Looking across a skyway at the dust-collecting funnels, one of the few pieces of equipment that haven’t been completely decimated by time and the elements.
Looking down the walkway that traces the bottom side of the ore dock.
I like to think of this as the hardware abstraction layer. It’s one of many subassembly monorail conveyors that dipped onto the factory floor to deliver assembled subsections where they needed to be on the main assembly floor below.
In a strange loft next to the brewhouse are these twin kettles, which seem much older than the main kettles in the brewhouse.
Some local kids were having a fire extinguisher fight when I walked into the lab one day.
Looking across the catwalk attache to the elevated control room, in charge of the train dumping part of the operation.
Offices above the labs. Note all the air handling equipment. I love the utilitarian design.
Most of the control panels were faceless. No doubt, they were parted out to keep other sugar mills alive.
Standing on a caustic tank with my head out a roof hatch, I look at the sign of the last brand to be produced here.
The many levels of catwalks make for a place where you can look from the ground floor to the roof, about 4 stories up.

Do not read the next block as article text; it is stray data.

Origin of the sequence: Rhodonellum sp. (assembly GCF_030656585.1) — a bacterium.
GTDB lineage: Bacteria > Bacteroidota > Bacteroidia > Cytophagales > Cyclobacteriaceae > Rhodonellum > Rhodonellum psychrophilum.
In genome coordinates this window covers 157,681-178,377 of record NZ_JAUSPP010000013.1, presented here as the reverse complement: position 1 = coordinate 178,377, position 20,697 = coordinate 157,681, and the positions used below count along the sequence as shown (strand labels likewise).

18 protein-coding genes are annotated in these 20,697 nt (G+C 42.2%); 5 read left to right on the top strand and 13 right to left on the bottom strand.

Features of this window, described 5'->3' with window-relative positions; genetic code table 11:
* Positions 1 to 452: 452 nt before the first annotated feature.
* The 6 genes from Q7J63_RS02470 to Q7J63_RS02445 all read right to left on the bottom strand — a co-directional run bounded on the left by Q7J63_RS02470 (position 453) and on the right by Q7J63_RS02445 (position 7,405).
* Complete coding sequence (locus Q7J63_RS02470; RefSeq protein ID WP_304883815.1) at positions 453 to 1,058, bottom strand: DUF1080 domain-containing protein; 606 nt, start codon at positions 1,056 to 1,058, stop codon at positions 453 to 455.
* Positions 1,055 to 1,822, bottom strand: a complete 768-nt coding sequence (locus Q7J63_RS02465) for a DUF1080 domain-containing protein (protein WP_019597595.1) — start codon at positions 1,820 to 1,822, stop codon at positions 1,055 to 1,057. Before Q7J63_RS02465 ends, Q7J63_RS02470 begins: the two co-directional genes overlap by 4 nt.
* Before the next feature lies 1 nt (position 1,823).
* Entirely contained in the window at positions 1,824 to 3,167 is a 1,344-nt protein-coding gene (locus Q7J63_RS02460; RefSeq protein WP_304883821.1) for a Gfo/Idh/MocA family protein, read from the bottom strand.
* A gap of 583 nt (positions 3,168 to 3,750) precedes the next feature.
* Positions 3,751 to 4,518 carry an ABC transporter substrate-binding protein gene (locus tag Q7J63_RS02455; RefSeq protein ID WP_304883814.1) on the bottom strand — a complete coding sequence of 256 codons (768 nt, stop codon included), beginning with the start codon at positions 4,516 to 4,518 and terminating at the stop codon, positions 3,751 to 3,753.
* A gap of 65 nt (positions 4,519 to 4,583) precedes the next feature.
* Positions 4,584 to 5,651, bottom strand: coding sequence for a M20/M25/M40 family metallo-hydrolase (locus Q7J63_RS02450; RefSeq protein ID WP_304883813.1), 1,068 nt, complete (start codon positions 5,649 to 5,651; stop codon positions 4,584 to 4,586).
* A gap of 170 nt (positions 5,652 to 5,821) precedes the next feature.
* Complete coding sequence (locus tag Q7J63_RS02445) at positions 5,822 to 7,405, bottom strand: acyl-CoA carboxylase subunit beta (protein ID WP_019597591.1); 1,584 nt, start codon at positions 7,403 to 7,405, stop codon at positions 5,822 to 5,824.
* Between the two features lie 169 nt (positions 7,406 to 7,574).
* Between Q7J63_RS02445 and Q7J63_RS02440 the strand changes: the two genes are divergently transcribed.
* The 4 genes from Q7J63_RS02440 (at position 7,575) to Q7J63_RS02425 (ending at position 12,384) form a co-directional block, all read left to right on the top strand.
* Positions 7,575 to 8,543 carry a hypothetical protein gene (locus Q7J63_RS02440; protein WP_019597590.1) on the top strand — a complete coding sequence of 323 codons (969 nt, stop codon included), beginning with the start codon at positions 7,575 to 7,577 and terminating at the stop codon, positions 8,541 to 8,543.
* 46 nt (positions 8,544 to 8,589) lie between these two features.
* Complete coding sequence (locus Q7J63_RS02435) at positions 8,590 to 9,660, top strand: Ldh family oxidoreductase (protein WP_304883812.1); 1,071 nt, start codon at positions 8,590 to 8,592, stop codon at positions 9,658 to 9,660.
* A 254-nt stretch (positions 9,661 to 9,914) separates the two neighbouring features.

The conveyor between the shore and Dock 2. Note the gap in the aerial walkway that used to connect Dock 4 to the rest of the complex.
A broken window looking through the First Aid Room and into the Control Room in charge of directing grain into ships. You can see one of the large conveyors on the right, clad in green. Chutes and staircases intertwine seemingly randomly through the big empty spaces.
Dust explosions were a real risk for grain mills. These funnels helped to filter the air in the mill.
I wonder how sheltered workers on this mid-level catwalk that follows the ore chutes is in storms. Note the chunks of concrete stuck in the catwalk grates–the pockets (right) are falling apart.
“But everyone I used to know was either dead or in prison
So I came back to Minneapolis this time I think I’m gonna stay” -Tom Waits
A screened water wheel, presumably for rotating the dredge once it lowered its “foot” to pivot in place.
A filter to separate the sliced beets from boiling water.
Looking down a manlift on the ore dock side of the elevator. It’s a belt-less belt-o-vator!
Easier-to-demolish parts of the power plant were torched apart. Catwalks to nowhere meant lots of dead ends.
The factory was utterly vertical.
The approach to Dock 4 is long demolished, so it is only accessible when the lake freezes.
This is a great example of a combination rock house; the silos below used to fill trains with ore dropped from mine cars pulled to the top of the structure.
A winding flue between the ovens for Furnace 6, capped with sketchy catwalks.
The powered lime hopper had a lot of levels.
One of the cupola air intakes, rattled loose by the demolition downstairs, hangs stranded on the second floor. You can see that the floor I’m standing on in this picture used to extend all the way to the right wall. The blue paint on the wall made the climb absolutely worth it.
The mill was powered, in part, by water flowing through turbines under it. After the flow worked the industrial heart of the flour mill, it was exit to the Mississippi here.